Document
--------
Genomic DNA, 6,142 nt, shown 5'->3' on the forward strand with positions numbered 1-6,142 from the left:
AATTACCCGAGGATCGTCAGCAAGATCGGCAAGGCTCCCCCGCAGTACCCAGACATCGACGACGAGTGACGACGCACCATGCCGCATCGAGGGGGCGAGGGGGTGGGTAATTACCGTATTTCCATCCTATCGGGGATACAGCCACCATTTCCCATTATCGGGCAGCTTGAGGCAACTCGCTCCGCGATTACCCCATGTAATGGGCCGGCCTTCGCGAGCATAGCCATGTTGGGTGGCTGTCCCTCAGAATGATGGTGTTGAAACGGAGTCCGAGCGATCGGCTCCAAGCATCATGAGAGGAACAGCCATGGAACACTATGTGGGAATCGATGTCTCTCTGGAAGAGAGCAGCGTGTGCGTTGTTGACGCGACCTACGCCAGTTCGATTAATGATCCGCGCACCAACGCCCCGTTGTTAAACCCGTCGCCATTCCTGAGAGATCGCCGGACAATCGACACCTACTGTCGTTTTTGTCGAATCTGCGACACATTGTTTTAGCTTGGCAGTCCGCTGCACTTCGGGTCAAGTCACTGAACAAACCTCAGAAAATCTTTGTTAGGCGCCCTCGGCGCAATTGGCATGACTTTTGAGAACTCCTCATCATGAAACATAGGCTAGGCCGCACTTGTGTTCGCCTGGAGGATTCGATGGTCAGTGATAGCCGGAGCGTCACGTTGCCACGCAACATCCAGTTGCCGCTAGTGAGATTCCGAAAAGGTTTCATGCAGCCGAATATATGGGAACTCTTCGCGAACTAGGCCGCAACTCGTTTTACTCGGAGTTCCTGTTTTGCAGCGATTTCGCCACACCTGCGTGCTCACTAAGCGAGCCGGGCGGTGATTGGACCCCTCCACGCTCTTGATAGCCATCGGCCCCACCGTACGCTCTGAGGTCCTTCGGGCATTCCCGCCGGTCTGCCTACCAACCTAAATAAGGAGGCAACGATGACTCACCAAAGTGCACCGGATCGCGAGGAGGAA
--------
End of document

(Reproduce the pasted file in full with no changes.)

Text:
Genomic DNA, 6,142 nt, shown 5'->3' on the forward strand with positions numbered 1-6,142 from the left:
AATTACCCGAGGATCGTCAGCAAGATCGGCAAGGCTCCCCCGCAGTACCCAGACATCGACGACGAGTGACGACGCACCATGCCGCATCGAGGGGGCGAGGGGGTGGGTAATTACCGTATTTCCATCCTATCGGGGATACAGCCACCATTTCCCATTATCGGGCAGCTTGAGGCAACTCGCTCCGCGATTACCCCATGTAATGGGCCGGCCTTCGCGAGCATAGCCATGTTGGGTGGCTGTCCCTCAGAATGATGGTGTTGAAACGGAGTCCGAGCGATCGGCTCCAAGCATCATGAGAGGAACAGCCATGGAACACTATGTGGGAATCGATGTCTCTCTGGAAGAGAGCAGCGTGTGCGTTGTTGACGCGACCTACGCCAGTTCGATTAATGATCCGCGCACCAACGCCCCGTTGTTAAACCCGTCGCCATTCCTGAGAGATCGCCGGACAATCGACACCTACTGTCGTTTTTGTCGAATCTGCGACACATTGTTTTAGCTTGGCAGTCCGCTGCACTTCGGGTCAAGTCACTGAACAAACCTCAGAAAATCTTTGTTAGGCGCCCTCGGCGCAATTGGCATGACTTTTGAGAACTCCTCATCATGAAACATAGGCTAGGCCGCACTTGTGTTCGCCTGGAGGATTCGATGGTCAGTGATAGCCGGAGCGTCACGTTGCCACGCAACATCCAGTTGCCGCTAGTGAGATTCCGAAAAGGTTTCATGCAGCCGAATATATGGGAACTCTTCGCGAACTAGGCCGCAACTCGTTTTACTCGGAGTTCCTGTTTTGCAGCGATTTCGCCACACCTGCGTGCTCACTAAGCGAGCCGGGCGGTGATTGGACCCCTCCACGCTCTTGATAGCCATCGGCCCCACCGTACGCTCTGAGGTCCTTCGGGCATTCCCGCCGGTCTGCCTACCAACCTAAATAAGGAGGCAACGATGACTCACCAAAGTGCACCGGATCGCGAGGAGGAA